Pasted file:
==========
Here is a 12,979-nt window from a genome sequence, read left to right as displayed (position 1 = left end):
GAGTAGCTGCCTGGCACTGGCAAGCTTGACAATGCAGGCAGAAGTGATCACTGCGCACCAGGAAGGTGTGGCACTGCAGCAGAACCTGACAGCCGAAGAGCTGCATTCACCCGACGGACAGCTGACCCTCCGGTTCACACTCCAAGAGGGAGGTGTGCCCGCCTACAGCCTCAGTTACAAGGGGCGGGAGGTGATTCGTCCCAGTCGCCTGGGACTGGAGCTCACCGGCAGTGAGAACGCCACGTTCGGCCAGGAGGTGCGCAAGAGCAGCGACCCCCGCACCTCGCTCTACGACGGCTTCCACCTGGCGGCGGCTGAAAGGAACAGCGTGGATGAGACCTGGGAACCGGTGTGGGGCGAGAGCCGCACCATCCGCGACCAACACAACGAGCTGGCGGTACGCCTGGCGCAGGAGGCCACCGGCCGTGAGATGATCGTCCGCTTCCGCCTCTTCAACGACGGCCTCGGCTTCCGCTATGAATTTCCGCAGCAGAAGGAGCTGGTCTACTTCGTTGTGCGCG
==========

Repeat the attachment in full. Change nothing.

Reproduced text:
Here is a 12,979-nt window from a genome sequence, read left to right as displayed (position 1 = left end):
GAGTAGCTGCCTGGCACTGGCAAGCTTGACAATGCAGGCAGAAGTGATCACTGCGCACCAGGAAGGTGTGGCACTGCAGCAGAACCTGACAGCCGAAGAGCTGCATTCACCCGACGGACAGCTGACCCTCCGGTTCACACTCCAAGAGGGAGGTGTGCCCGCCTACAGCCTCAGTTACAAGGGGCGGGAGGTGATTCGTCCCAGTCGCCTGGGACTGGAGCTCACCGGCAGTGAGAACGCCACGTTCGGCCAGGAGGTGCGCAAGAGCAGCGACCCCCGCACCTCGCTCTACGACGGCTTCCACCTGGCGGCGGCTGAAAGGAACAGCGTGGATGAGACCTGGGAACCGGTGTGGGGCGAGAGCCGCACCATCCGCGACCAACACAACGAGCTGGCGGTACGCCTGGCGCAGGAGGCCACCGGCCGTGAGATGATCGTCCGCTTCCGCCTCTTCAACGACGGCCTCGGCTTCCGCTATGAATTTCCGCAGCAGAAGGAGCTGGTCTACTTCGTTGTGCGCG